In what is being described as a domino
effect, two of Argentina's neighbors will consider gay marriage
A gay marriage bill approved
last week in the Argentine Senate and scheduled to be ratified
Wednesday by President Cristina Fernandez de Kirchner makes the
Roman Catholic stronghold the first Latin American country to
legalize gay marriage. The bill cleared Congress over the strong
objections of the Catholic Church.
Now comes word that two of Argentina's
neighbors – Uruguay and Paraguay – will also consider legalizing
Uruguay appears the likeliest to
Former President Tabare Vazquez turned
tiny Uruguay into a gay rights leader in the region. During his
5-year tenure the country dropped its ban on gay troops serving in
the military and gave gay couples the right to adopt children. It
also legalized civil unions for gay and lesbian couples. Last year,
Vazquez signed a groundbreaking transgender law that sets the legal
guidelines for people who want to change their gender.
The gay rights group which lobbied for
passage of the civil unions bill in 2007, Ovejas Negras (Black
Sheep), says the time has come for full marriage equality in Uruguay.
“We have respected Uruguayan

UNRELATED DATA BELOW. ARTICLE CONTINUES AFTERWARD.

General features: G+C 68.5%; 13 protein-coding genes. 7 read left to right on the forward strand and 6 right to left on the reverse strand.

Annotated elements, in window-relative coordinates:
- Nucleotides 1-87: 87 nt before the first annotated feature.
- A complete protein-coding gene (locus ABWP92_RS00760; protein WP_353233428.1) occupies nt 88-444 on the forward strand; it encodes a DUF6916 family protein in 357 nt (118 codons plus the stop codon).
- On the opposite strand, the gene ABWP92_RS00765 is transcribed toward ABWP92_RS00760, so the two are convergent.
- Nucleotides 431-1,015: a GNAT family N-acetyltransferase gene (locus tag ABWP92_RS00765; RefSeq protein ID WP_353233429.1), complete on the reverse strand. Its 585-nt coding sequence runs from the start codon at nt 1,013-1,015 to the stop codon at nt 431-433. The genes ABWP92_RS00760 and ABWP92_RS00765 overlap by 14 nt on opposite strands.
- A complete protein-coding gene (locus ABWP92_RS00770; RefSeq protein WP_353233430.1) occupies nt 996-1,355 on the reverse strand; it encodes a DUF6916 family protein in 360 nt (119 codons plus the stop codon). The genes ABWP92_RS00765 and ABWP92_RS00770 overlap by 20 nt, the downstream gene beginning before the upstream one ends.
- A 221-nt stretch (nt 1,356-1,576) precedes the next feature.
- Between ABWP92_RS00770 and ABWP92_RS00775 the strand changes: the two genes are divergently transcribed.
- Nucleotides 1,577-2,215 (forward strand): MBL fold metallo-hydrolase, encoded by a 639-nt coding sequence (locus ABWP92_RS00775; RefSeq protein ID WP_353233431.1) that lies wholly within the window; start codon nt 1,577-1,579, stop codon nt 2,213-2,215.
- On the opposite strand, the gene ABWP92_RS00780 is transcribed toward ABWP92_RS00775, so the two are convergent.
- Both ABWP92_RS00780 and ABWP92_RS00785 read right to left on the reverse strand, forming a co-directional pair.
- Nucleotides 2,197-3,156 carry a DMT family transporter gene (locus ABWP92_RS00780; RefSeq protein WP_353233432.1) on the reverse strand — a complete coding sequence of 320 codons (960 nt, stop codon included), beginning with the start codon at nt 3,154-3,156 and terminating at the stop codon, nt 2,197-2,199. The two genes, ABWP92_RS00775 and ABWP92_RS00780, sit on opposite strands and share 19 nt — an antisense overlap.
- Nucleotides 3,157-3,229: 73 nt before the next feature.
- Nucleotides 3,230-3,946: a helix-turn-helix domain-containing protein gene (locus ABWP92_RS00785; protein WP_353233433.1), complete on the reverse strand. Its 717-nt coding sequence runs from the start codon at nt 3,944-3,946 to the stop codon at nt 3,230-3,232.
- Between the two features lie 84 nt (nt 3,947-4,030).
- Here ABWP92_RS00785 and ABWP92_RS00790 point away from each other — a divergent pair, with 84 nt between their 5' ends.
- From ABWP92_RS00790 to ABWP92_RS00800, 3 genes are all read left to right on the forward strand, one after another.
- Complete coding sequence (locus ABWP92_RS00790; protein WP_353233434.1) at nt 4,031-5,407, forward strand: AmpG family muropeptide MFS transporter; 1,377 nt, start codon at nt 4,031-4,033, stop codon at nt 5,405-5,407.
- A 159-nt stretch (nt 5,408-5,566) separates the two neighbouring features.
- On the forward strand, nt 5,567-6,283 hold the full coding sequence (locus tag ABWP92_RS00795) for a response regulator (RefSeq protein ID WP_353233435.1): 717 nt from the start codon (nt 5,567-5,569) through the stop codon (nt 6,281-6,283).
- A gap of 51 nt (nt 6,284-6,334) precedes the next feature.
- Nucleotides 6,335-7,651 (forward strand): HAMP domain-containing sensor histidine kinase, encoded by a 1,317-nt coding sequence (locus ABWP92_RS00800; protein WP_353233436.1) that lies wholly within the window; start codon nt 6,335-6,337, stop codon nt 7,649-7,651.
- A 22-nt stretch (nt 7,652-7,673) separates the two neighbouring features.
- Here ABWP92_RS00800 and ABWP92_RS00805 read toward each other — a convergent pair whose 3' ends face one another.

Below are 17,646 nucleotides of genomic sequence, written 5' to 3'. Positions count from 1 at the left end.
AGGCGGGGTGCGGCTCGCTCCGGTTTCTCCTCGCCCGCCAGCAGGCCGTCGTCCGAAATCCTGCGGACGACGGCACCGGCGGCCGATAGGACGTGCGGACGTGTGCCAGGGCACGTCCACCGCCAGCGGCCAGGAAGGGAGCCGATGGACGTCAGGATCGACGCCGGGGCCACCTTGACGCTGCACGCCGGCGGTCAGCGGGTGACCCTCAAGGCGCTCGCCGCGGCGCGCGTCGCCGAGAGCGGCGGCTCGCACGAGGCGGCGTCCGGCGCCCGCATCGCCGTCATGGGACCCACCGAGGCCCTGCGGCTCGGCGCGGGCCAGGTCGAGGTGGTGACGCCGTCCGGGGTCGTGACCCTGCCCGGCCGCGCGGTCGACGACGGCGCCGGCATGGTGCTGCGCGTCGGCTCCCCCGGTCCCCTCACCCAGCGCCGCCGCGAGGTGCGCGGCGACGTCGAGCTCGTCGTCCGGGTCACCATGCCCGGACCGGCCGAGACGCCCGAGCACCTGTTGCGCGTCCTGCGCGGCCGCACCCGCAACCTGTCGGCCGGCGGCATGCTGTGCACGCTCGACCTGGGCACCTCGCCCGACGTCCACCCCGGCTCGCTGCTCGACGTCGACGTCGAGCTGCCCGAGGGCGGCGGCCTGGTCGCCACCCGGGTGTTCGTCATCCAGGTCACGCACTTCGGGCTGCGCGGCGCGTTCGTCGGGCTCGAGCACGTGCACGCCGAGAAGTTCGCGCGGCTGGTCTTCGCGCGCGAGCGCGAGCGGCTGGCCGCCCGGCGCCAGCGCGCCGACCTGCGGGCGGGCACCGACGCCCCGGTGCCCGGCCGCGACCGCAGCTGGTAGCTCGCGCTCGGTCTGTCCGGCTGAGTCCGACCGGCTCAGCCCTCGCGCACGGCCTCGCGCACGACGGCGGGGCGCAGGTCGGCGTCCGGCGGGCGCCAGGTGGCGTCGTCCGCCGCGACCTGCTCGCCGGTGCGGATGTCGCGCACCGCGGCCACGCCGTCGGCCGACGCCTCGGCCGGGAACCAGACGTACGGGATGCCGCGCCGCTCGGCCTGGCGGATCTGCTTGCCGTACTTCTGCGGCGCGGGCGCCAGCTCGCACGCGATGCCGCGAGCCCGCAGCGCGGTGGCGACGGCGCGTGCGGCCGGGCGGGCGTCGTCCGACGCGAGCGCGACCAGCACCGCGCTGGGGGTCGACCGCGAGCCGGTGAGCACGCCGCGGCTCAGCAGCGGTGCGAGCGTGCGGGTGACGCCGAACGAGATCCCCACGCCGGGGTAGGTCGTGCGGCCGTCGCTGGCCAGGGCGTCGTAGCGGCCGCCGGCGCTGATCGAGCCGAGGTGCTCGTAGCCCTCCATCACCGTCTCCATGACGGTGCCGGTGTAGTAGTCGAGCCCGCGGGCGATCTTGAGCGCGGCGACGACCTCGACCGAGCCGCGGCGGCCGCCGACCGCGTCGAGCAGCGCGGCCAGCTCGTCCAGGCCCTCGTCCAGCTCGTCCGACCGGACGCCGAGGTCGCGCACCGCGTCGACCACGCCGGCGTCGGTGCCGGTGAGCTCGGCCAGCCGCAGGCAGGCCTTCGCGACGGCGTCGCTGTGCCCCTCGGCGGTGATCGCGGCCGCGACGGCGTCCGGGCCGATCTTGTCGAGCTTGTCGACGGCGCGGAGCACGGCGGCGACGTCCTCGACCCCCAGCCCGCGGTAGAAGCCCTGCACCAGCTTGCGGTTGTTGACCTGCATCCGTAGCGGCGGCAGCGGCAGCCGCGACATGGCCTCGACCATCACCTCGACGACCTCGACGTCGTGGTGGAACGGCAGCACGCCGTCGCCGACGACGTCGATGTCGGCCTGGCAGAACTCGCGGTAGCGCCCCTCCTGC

political tradition of progressive changes, but now we are ready to
achieve full equality at the legal level, so the next goal is
marriage,” Diego Sempol of Ovejas Negras told Argentina's Telam.
Sempol added that initial discussions
with leaders from Frente Amplio, the nation's ruling party, were
promising. But President Jose Alberto Mujica Cordano's leftist
credentials on gay rights remain untested.
Opposition to a yet-to-be-introduced
gay marriage bill in Paraguay is already mobilizing.
Roman Catholic Bishop Adalberto
Martinez of San Pedo told La Nacion that the church is wasting
no time in preparing a campaign against gay marriage.
“We are going to put out an intense
educational campaign on Christian values, to avoid the law of
marriage between people of the same sex that was approved in
Argentina from coming to Paraguay,” he said.
This after the
gay rights group SOMOSGAY (we are gay) tweeted on Thursday that
they will lobby for passage of a gay marriage bill in October.
Paraguay Vice-President Federico Franco
has already come out against the proposal.
“God created man and woman to form a
family,” he told UltimaHora.com. “I am a Catholic. I have
always tried to be as direct and honest as possible.”
Franco went on to say that he did not
want to imagine a child being raised by gay parents or how the child
would react upon learning that his/her parents are gay.
In a television appearance on
Paravision, Senator Alfredo Jaeggli said he was in favor of
legalizing gay marriage.
is preparing to debate a bill that recognizes gay and lesbian couples
with civil unions.